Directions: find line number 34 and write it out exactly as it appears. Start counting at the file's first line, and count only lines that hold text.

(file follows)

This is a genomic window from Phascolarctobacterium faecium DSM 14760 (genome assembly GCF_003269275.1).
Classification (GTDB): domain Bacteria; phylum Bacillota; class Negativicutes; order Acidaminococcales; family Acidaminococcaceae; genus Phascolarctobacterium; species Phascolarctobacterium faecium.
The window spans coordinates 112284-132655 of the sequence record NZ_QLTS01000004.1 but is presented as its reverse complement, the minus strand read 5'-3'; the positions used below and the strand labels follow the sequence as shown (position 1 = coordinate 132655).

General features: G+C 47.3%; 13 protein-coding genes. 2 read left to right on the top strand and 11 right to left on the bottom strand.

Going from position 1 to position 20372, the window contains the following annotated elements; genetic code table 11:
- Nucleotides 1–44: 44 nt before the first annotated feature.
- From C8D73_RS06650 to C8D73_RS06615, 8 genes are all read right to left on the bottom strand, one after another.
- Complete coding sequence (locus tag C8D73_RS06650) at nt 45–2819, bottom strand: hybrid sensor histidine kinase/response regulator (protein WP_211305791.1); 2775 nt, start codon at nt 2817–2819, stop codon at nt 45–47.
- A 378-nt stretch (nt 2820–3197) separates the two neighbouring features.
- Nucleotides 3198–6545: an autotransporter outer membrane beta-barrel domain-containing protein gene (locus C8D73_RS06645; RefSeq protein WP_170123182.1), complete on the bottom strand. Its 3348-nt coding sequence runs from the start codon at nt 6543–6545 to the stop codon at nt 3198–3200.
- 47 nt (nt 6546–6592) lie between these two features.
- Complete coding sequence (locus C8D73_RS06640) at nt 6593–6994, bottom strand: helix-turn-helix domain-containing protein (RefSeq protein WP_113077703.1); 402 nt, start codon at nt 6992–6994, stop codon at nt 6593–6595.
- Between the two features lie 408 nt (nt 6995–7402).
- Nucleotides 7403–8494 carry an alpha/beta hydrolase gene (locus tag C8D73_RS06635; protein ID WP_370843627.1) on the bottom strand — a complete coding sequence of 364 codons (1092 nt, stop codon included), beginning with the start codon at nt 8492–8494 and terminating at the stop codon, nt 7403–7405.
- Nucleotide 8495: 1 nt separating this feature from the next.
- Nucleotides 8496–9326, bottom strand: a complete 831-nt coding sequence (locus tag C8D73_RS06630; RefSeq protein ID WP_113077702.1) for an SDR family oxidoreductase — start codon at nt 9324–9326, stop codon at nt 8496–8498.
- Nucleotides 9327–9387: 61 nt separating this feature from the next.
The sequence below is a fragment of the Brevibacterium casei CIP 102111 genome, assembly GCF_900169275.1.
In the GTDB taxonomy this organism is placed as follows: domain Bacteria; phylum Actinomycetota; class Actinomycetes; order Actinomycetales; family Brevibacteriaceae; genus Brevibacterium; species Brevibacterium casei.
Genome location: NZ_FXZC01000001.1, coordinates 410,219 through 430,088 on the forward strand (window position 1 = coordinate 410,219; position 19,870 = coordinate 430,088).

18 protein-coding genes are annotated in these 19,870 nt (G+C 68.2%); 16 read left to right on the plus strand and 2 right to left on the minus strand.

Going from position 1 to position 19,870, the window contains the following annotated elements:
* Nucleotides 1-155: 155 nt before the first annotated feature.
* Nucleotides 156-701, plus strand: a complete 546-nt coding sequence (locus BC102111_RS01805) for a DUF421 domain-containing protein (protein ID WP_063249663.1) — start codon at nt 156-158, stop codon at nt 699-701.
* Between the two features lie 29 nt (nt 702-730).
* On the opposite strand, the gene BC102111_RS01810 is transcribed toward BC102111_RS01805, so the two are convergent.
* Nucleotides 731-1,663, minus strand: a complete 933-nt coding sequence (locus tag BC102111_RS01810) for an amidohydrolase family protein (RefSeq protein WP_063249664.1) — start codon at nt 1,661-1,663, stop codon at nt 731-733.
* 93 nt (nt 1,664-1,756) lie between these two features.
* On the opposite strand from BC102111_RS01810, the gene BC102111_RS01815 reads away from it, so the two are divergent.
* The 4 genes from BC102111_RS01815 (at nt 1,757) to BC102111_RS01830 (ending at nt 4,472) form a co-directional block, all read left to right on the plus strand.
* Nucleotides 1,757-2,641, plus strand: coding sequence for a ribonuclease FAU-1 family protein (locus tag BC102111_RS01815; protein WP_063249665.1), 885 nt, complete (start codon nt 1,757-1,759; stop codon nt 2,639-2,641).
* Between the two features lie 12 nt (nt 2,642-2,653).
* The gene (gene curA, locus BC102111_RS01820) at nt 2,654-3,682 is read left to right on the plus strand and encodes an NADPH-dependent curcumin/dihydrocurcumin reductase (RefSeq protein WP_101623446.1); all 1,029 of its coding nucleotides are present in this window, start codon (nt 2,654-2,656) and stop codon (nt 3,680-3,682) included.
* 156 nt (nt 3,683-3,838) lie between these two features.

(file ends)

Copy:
* 156 nt (nt 3,683-3,838) lie between these two features.